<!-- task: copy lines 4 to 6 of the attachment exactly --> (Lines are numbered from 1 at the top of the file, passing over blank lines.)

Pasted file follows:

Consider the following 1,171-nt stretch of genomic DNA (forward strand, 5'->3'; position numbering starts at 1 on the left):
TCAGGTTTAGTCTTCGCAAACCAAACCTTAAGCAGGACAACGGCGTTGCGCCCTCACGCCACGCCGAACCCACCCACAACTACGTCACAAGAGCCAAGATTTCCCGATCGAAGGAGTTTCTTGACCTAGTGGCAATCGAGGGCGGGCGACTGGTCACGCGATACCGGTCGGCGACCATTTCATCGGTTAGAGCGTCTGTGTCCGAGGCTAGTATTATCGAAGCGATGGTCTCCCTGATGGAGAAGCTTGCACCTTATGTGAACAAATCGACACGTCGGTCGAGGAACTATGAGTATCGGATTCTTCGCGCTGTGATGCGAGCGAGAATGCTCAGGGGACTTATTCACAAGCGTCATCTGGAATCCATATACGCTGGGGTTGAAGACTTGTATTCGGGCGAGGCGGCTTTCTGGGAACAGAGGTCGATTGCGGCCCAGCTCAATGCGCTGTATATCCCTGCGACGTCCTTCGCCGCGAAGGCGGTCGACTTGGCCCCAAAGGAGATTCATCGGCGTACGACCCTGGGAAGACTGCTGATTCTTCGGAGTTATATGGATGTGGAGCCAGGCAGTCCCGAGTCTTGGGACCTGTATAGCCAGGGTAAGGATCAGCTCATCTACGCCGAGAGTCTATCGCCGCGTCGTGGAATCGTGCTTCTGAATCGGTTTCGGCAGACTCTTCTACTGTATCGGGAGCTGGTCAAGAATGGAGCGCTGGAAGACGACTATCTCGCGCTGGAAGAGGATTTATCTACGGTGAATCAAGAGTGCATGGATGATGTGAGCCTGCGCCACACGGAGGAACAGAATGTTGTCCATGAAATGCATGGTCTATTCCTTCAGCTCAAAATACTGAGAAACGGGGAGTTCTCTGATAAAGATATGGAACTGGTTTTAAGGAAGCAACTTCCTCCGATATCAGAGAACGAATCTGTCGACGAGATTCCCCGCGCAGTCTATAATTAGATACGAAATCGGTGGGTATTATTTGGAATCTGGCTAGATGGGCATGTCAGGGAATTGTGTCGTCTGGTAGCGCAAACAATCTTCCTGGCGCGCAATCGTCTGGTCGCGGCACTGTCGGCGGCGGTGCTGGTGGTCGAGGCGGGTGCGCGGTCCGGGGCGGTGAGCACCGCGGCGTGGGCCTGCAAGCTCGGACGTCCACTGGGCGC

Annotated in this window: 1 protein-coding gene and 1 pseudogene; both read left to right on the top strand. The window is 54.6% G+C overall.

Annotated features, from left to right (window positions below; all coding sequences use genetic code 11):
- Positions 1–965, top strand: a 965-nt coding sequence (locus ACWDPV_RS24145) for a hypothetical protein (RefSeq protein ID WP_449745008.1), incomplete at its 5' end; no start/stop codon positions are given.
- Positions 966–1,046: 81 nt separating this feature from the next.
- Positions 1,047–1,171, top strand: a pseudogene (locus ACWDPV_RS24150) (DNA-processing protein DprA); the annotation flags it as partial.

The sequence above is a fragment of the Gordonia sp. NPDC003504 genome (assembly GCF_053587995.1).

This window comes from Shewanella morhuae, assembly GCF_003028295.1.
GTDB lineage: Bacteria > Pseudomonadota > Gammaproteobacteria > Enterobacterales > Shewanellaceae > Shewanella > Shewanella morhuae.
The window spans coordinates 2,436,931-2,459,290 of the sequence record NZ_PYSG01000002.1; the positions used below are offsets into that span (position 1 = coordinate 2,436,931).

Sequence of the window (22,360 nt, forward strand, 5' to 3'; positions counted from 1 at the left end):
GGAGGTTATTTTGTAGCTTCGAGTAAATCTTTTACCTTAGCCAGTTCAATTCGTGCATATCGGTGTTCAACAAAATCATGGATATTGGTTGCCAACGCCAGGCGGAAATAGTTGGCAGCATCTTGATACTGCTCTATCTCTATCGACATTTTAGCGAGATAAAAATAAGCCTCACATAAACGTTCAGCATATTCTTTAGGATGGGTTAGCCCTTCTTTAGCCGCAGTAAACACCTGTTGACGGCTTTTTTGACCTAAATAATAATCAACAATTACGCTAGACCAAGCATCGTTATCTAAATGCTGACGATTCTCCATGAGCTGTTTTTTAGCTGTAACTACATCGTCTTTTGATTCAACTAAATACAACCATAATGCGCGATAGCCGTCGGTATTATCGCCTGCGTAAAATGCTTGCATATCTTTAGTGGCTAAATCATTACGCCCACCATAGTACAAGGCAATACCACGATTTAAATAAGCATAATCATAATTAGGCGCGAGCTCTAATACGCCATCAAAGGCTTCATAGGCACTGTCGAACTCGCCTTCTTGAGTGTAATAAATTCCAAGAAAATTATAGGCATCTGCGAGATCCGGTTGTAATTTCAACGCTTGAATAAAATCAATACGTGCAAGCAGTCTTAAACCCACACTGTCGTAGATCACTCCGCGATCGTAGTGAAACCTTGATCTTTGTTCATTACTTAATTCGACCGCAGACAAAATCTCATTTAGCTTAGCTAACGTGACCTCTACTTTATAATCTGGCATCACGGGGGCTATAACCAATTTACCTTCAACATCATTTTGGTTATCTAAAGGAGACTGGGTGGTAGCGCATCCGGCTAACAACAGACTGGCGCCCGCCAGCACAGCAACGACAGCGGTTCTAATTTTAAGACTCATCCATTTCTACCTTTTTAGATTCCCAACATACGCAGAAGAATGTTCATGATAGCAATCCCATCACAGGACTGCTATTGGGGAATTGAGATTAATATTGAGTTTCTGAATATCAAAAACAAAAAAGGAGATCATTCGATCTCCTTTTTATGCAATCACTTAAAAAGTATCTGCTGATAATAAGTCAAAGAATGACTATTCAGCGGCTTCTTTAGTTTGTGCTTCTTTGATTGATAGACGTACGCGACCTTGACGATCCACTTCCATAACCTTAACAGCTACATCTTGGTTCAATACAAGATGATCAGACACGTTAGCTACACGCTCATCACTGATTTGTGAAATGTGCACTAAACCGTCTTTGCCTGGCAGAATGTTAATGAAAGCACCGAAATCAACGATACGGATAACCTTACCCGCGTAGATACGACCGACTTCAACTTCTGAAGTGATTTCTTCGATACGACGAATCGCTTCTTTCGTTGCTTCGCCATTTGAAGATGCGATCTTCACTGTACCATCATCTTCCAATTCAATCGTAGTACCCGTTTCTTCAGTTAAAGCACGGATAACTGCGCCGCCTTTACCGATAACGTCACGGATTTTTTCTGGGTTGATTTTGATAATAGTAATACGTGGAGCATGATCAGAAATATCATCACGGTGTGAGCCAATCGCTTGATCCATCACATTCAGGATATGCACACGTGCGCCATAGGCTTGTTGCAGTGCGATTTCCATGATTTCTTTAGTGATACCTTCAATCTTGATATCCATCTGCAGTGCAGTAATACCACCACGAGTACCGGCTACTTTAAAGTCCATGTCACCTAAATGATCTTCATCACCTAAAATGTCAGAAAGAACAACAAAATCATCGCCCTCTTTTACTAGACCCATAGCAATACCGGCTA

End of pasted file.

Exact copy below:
Annotated features, from left to right (window positions below; all coding sequences use genetic code 11):
- Positions 1–965, top strand: a 965-nt coding sequence (locus ACWDPV_RS24145) for a hypothetical protein (RefSeq protein ID WP_449745008.1), incomplete at its 5' end; no start/stop codon positions are given.
- Positions 966–1,046: 81 nt separating this feature from the next.